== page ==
Foliage Feeding Larvae. Many species of foliage feeding larvae have been observed on African violets. The most common include the salt marsh caterpillar, various loopers and armyworms. In most instances these are accidental pests that have found their way into homes or greenhouses. They attack violets because a more suitable host plant is lacking. These larvae are voracious feeders and only a few can cause severe damage. Control often can be achieved by picking the larvae from the plants and destroying them.
Foliage Feeding Beetles. Beetles are not common pests of African violets; however, several species feed on the plant. These include the twelve-spotted cucumber beetle, banded cucumber beetle, green june beetle and several species of flea beetles. Beetles are more mobile than foliage feeding farvae and they may cause severe damage in a violet culture if not detected and eliminated quickly.
Snails and Slugs. Snails and slugs are predominantly greenhouse pests. They prefer to feed on very tender tissue and occasionally damage rooting leaves and small seedlings. These pests generally feed at night and hide beneath pots, flats and other objects during the day. Both snails and slugs leave a slime trail behind them as they travel about. Treatment for snails and slugs should be applied when their presence is detected. Bait formulations are very effective in controlling these pests.
Symphylids. Symphylids are about 1/4-inch long. They are milk-white in color, elongate and have 12 legs. They have long antennae and no eyes. These pests are subterranean in habit and are seldom seen on the soil surface. They prefer moist soil that is high in organic matter. Heaviest populations of symphylids occur in the fall and winter. They are very active, but are hard to find unless present in large numbers. Symphylids seldom cause damage to plants and are usually just a nuisance, but a few species will feed on tender roots of seedlings.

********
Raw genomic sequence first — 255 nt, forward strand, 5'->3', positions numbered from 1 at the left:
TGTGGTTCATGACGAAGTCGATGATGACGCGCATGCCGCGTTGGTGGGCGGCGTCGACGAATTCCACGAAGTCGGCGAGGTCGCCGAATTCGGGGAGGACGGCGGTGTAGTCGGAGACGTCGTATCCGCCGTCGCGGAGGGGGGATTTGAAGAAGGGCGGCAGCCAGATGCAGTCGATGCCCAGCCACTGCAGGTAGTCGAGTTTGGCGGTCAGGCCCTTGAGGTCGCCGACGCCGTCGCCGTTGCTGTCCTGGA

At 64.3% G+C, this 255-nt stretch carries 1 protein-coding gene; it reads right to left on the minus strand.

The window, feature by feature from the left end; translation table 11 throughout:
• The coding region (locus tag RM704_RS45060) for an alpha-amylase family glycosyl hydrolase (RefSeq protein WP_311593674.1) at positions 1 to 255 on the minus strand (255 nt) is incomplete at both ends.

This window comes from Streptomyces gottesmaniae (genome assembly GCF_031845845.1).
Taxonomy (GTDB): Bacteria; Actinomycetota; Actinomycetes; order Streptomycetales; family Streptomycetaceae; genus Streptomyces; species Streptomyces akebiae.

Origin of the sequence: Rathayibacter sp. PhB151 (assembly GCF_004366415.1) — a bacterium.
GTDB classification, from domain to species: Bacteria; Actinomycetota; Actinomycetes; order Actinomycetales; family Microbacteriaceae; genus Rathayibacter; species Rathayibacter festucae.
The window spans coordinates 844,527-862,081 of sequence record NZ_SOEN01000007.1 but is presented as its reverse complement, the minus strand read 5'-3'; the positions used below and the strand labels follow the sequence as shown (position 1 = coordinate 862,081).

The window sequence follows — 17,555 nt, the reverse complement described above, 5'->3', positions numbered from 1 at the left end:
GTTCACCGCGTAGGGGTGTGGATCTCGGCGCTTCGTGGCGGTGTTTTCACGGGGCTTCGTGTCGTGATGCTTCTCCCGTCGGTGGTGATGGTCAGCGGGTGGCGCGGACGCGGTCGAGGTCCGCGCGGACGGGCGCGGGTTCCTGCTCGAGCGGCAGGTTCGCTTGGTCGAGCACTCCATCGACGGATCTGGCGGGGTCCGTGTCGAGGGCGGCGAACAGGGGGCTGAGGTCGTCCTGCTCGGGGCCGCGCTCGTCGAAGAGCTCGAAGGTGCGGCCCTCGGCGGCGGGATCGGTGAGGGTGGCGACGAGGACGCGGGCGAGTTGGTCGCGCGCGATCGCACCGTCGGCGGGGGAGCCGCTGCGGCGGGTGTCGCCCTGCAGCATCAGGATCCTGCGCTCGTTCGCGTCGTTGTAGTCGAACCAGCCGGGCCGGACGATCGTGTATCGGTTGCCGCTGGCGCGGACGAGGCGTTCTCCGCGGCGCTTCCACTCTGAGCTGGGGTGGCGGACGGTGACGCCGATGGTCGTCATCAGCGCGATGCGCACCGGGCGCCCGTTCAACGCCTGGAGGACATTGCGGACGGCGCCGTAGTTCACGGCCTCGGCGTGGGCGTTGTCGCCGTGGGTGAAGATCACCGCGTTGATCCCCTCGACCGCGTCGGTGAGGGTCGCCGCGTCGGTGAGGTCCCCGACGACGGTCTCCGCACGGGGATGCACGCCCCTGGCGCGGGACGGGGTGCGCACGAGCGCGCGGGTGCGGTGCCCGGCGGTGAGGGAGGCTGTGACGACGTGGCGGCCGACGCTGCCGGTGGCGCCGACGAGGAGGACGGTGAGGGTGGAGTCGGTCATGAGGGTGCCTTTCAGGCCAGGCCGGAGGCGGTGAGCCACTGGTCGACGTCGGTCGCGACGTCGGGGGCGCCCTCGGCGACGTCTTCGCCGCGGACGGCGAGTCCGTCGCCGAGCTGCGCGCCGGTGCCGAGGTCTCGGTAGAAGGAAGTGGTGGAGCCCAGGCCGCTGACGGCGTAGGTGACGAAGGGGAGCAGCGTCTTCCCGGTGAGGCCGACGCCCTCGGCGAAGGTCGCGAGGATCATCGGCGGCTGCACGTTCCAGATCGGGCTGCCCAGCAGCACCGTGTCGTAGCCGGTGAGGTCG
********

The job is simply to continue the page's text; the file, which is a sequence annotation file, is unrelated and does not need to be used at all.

Cyclamen Mite. The cyclamen mite is one of the most damaging pests of African violets. The mite is about 1/100-inch long and cannot be detected without magnification. Adults are oval shaped, amber to tan and glisten as if wet or oily. Adults live for about 1 month with females laying about 100 eggs each. If conditions are favorable, populations can increase rapidly. Damage from cyclamen mites is generally detected before the mites themselves. Early symptoms include leaf curling and a fuzzy appearance to the center of the plant. Damaged plants may have blooms that are undersized, off-color or streaked. Buds may not open and/or shed. Heavy infestations kill blossoms, buds and the small leaves in the center of the plant. Inspect plants frequently and apply a miticide when mites or damage are detected.
Broad Mites. Broad mites resemble cyclamen mites but are only occasional pests of violets. Unlike cyclamen mites, they do not attack the center of the plant, but prefer the older, bottom leaves. They feed on both the upper and lower surface of the leaves; damaged leaves turn yellowish and the edges may curl under.
Spider Mites. Spider mites, often called "red spiders", are small and red. They barely can be seen with the unaided eye. Seldom do these mites attack violets, but when they do, damage is severe. Damage appears as bleached out or yellowish spots on the leaves. Spider mites most often move to violets from other ornamentals such as marigolds, ivy or mums.